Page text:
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MAYBACH Typ W1, W2, W3, W5 and W5 SG Series/Models Timeline, Specifications and Pictures

Generations: 7
First production year: 1919
Engines: Gasoline
 

1928 - 1929

By 1928, Maybach vehicles were very known in the luxury car segment, and the customers were concerned about their safety, so the car manufacturer offered them an option: the W5 SG. The owners of the expensive cars were concerned. Some admired them, some envy them, and others just wanted to steal from them or kidnap them for a ransom. They needed protection, and Maybach didn't want to m...

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gasoline engines:

  MAYBACH Typ W5 SG 27/120 HP (Closed Body) 7.0

  MAYBACH Typ W5 SG 27/120 HP (Closed Body) 7.0 Lang

1928 - 1929

Maybach needed a new vehicle to stay ahead of its competition, and the W3 model was not exactly up to the task, so Karl Maybach introduced the W5 in 1928. When the W3 came on the market in 1921, it was an advanced car for its time, but seven years later, it was already old. Customers asked for more, and the carmaker felt obliged to deliver. Thus, Maybach introduced the W5 in 1926, followed by...

full description and technical specifications
gasoline engines:

  MAYBACH Typ W5 SG 27/120 HP (Open Body) 7.0

  MAYBACH Typ W5 SG 27/120 HP (Open Body) 7.0 Lang

1926 - 1928

Designed as a super luxurious vehicle, the Maybach W5 was the ultimate luxury vehicle built in 1926 in Germany, and it was not only elegant by those times' standards but also fast thanks to its big engine. Germany was at the forefront of technology with a booming economy, and the upper-class customers asked for more. Mercedes-Benz tried to offer them the best of what it got, but it could...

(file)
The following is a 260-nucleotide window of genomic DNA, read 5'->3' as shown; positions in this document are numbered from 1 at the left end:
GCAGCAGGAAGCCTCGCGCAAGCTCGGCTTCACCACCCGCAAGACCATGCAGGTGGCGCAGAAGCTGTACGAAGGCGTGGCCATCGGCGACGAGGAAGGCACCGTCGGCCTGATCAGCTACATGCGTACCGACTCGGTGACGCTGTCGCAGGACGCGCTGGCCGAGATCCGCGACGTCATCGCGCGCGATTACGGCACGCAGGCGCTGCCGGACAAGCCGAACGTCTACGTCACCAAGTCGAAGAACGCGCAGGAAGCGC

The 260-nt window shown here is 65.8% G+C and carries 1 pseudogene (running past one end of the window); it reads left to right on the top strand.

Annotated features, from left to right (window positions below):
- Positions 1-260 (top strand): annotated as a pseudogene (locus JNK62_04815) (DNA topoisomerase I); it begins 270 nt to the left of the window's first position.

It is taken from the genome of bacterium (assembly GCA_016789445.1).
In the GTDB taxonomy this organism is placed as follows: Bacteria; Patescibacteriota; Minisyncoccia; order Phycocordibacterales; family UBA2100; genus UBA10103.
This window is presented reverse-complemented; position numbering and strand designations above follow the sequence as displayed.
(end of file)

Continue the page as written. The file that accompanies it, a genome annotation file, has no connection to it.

full description and technical specifications
gasoline engines:

  MAYBACH Typ W5 27/120 HP (Closed Body) 7.0

1926 - 1928

The open top body shared the same features as its closed-body sibling, with the same trade-mark styling complete with opaque steel-disc wheels that gave the car a particularly rugged look. However, the wheel-design and solid axle suspension sturdiness was counterbalanced by an almost delicate interior, equipped with a variety of comfort-enhancing utilities, such as rear folding tables, drink hol...

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1921 - 1928

Although design was not a major concern among car manufacturer's at the time with most models having shared the same box-like appearance, the open-body W3 has a sleek, stylish appearance. Mostly thanks to its manually operated retractable soft-top and variety of coachwork, this model seemed much sportier than its closed-body sibling. The car's nose had the basic rectangular shape on al...

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1921 - 1928

Two years after Karl Maybach finished his innovative W1 Testwagen, he delivered an updated version dubbed the W3 during the Berlin Motor Show in 1921. based on his initial design, the car seemed a raging road-destroyer compared to other vehicles at the time, having been fitted with a an upgraded in-line 6-cylinder 5.4 L petrol engine rated at 70 hp. The engine could propel the car to a top speed...

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1919

Carrying on his father's pioneering work, young Karl Maybach came with his first engine dubbed the W1 in 1919. Much like an artist's sketch, the design was used as a study for the later developed W3 concept, unveiled at the Berlin Motor Show in 1921. However, his W1 "Testwagen" is far from being forsaken, having been one of the most daring designs at the time thanks to its in...

full description and technical specifications
gasoline engines: